by Patch O'Furr
Submitted by Fred Patten, Furry’s favorite historian and reviewer.
Fred writes: three or four reviews of furry books that I wrote in 2003 or 2004 have vanished from the Internet. I wrote them for the first version of Watts Martin’s Claw & Quill site, which he has apparently taken down. Here they are back online.
It’s More Fun When You’re Not Allowed: Namir Deiter, Year One, by Isabel Marks. Fredericksburg, VA, Fuzzy Kitten Comics/Studio Ironcat, September 2004, trade paperback $11.95 (128 pages,.
This tidy little package presents the first year’s worth of Isabel Marks’ online Namir Deiter comic strip (November 28, 1999 through January 5, 2001), plus a lot of bonus goodies: biographies of 21 main and minor characters, an original ten-page story, a Fantasy Gallery showing the main gang in s-f and fantasy settings, a foreword by Bill Holbrook, and more. Almost as good as the strips themselves are Marks’ notes on practically each one describing the conditions under which it was written and/or drawn.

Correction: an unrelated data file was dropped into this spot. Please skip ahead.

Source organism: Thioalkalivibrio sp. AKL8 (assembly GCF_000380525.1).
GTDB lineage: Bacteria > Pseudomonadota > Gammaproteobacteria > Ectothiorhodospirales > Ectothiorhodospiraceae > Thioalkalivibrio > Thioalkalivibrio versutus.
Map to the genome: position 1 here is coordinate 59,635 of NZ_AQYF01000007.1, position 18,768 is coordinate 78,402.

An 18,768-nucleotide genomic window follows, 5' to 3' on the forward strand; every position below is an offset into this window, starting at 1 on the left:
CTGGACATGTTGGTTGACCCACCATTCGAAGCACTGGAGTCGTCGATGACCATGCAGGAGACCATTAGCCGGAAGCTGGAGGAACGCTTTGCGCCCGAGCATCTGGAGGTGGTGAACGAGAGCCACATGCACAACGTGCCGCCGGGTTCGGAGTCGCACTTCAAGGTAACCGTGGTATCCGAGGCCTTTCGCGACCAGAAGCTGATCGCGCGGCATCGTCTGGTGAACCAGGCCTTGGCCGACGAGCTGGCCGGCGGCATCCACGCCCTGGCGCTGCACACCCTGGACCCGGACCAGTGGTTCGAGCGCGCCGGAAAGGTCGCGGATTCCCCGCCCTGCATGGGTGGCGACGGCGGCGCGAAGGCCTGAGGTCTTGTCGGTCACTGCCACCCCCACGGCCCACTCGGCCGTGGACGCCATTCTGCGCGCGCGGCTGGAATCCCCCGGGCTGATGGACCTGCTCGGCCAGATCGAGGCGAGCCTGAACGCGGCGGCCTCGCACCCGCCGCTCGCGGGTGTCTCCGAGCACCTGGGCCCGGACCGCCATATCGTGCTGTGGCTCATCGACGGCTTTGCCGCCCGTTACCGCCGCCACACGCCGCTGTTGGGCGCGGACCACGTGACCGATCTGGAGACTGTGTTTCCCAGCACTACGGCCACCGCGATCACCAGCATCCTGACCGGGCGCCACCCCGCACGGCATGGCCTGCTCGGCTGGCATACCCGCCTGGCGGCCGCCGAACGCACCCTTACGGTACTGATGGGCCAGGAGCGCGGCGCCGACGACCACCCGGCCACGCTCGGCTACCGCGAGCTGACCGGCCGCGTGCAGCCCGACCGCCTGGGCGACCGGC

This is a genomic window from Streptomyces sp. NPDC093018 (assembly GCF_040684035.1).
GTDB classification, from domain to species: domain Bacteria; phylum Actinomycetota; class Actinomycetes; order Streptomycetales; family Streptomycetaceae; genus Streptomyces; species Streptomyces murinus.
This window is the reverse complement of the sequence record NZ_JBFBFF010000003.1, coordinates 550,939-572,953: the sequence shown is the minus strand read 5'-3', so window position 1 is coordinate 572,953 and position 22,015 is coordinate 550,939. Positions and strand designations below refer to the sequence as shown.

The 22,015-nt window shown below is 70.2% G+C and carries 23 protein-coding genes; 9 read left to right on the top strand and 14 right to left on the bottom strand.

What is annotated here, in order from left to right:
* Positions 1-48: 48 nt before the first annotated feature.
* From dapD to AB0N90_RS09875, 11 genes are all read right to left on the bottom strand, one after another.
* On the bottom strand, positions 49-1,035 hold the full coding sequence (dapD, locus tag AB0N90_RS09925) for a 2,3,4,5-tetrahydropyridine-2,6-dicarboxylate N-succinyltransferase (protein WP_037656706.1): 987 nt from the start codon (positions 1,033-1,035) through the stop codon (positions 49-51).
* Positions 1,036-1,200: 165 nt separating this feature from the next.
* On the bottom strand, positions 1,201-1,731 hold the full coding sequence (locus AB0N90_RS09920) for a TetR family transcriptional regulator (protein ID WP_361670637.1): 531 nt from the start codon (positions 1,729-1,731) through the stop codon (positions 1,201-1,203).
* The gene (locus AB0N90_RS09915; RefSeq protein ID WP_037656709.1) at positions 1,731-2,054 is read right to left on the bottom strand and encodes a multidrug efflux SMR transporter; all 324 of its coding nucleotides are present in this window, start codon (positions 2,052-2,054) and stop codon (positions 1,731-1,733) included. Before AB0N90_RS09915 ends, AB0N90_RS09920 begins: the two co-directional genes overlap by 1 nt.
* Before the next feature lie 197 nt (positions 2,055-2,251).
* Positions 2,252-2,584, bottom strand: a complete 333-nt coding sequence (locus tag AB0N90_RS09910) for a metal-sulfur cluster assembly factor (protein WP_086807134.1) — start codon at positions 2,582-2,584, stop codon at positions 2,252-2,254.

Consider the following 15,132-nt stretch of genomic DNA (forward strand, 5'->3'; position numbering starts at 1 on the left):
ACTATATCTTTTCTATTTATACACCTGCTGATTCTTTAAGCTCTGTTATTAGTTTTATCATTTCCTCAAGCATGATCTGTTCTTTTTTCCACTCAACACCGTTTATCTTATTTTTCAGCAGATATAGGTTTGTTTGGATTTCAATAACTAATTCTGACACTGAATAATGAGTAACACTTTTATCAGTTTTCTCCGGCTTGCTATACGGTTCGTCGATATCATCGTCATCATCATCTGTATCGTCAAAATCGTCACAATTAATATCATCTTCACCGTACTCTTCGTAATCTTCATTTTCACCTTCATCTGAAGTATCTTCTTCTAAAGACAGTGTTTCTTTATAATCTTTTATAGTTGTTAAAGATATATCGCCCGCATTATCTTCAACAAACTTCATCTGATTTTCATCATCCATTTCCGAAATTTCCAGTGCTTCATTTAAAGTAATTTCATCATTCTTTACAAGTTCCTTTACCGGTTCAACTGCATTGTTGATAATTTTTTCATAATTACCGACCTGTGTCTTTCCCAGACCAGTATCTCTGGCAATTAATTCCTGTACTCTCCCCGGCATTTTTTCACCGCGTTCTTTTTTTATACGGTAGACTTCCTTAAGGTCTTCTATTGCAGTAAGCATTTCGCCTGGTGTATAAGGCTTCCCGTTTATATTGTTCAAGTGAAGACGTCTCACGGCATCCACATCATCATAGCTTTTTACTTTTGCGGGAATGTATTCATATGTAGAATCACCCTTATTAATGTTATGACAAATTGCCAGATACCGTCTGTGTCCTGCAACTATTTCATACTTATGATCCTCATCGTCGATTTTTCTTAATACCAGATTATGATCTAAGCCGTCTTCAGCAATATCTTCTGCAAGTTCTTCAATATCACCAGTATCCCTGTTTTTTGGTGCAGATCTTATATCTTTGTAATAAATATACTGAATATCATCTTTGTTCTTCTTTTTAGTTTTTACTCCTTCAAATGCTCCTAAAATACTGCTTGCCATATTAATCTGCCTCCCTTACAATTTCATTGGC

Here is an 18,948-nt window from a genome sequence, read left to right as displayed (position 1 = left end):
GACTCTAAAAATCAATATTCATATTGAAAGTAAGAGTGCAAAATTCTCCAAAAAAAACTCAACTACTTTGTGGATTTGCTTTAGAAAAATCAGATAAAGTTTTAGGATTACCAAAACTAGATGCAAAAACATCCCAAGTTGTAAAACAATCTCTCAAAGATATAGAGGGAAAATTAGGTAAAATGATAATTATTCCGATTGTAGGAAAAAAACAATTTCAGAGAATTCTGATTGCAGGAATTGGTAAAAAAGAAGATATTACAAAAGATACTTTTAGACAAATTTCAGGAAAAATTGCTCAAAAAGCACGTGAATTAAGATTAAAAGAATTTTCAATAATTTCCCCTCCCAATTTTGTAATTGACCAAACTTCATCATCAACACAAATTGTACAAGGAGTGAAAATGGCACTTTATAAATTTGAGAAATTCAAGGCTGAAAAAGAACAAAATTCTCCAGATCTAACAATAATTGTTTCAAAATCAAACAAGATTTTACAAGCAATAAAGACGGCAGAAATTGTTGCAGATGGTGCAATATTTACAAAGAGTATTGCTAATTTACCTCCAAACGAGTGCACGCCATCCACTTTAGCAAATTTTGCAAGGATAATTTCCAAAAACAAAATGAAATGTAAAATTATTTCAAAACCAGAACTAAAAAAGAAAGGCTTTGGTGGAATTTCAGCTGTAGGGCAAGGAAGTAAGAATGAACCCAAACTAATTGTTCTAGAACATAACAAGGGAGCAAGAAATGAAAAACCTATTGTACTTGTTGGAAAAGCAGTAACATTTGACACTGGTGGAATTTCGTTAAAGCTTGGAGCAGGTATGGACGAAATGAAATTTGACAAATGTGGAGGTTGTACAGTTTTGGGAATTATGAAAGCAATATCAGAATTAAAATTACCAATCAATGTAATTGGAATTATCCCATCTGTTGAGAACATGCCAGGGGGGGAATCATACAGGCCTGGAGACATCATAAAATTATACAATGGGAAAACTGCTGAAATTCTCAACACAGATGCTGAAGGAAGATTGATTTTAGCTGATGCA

Basic advice for writers is “Write what you know about.” Marks appears to have done this to excellent effect. As she explains in her notes, she was a high school senior with some spare time in computer class. She had recently discovered on-line comics and wanted to try one of her own. What about? High school dating! The first strip introduces four high school gals and a guy. The guy, Devlin, is just present to start the action (he asks Tipper out on her first date). The main cast is the girls: sisters Snickers and Tipper Namir, Blue Deiter, and Joy Satu. Snickers and Joy are relatively demure; Tipper, the youngest, is tomboyish; and Blue, who was neglected as a child and raised herself by watching TV, is self-centered and apparently attention-seeking. As Namir Deiter advances during its first year, Marks points out in her marginal asides the ways in which it begins to evolve. The art style shows her experiments with different computer drawing tools and techniques. The story starts with individual gag strips, and gains depth as her characters develop individual personalities and become involved in more serious human-interest situations.